There is a place for you to volunteer | He wahi hei tuao
It’s National Volunteer Week, so we're celebrating the invaluable knowledge, skill and time contributed by conservation volunteers, past and present.
By Alishea Dench, Partnerships Ranger | Kaitiaki Manutātaki
Some fifteen minutes from Dunedin, sitting proudly on the Taieri Plains, is a building that 45 enthusiastic blokes call the 'Taieri Blokes Shed'.
It's a humble abode but the contribution these blokes are making to their community is not to be underestimated.
The Taieri Blokes Shed was established with 9 members nearly seven years ago. It's now one of a number of ‘Menz Sheds’ dotted around New Zealand, all of which belong to the registered charity MENZSHED New Zealand.
Taieri Blokes Shed president Ian Miller approached DOC some months ago after hearing that the Alexandra Men’s Shed had been given the task of making traps for the local DOC office.
With 45 blokes to keep busy, he was keen to see if the local DOC office had any work that they could lend a hand with.
DOC ranger Simon Alefosio-Tuck jumped at the opportunity to get some valuable work done quickly. Simon identified a few jobs to get the Blokes Shed started, including building and painting sign frames and shaping up some palisade battens for a fence at a local pa site.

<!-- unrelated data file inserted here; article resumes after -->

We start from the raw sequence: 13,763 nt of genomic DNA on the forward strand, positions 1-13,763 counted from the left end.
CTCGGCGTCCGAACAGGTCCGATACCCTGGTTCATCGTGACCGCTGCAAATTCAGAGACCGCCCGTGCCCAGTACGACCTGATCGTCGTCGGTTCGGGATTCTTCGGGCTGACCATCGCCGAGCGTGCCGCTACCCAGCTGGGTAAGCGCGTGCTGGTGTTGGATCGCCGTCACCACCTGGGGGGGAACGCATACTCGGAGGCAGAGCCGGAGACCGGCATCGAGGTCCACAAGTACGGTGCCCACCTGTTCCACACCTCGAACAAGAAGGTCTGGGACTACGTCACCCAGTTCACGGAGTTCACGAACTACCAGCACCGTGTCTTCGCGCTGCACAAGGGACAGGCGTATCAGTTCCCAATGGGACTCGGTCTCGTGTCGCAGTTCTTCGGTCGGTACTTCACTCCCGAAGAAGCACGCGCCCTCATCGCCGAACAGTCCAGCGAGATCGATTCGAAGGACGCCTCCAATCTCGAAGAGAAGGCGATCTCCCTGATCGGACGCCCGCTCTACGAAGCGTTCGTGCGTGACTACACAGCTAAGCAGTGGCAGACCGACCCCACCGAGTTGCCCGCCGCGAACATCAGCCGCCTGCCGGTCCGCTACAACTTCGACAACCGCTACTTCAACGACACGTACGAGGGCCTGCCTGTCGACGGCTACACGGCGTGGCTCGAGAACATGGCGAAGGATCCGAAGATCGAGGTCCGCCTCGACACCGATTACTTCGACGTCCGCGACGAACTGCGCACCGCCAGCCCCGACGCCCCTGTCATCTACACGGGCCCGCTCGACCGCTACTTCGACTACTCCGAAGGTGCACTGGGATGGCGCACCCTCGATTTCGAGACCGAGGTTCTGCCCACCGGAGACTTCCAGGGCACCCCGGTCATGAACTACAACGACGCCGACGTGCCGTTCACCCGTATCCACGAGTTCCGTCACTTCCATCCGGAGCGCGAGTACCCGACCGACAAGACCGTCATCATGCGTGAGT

The Taieri Blokes shed began in 2008, with 9 members
Ian and the blokes at the shed were more than happy to take up the work.
“The more work we have, the more members are able to feel useful and give back to their community,” says Ian.
Simon with the blokes
Morning teas and socialising are a big part of the Blokes Shed
Loading the palisade fence battens onto the trailer
Ian Miller, president of the Taieri Blokes Shed
The Taieri Blokes Shed takes on woodwork, light metal work and most of the small jobs tradesman don’t want to do.
“You name it and we will have a go at it,” says Ian.
But it’s not all work at the Blokes Shed. Ian Miller says there's room for socialising too.
"It is a place that blokes can come to socialise with likeminded blokes and share their interests and skills in woodwork or metalwork, often while their wives are attending their own clubs or groups”.
Morning tea time at the Blokes Shed is of course compulsory and there are a few social evenings where the blokes and their wives get together for some good food and laughs.
The mutual benefit in a relationship like this is really obvious. The blokes at the shed feel a part of their local community and have the opportunity to give something back, while enjoying the company of others.
Groups like the Blokes Shed are really simple for DOC to work with. They are organised, know their business and a good result is guaranteed.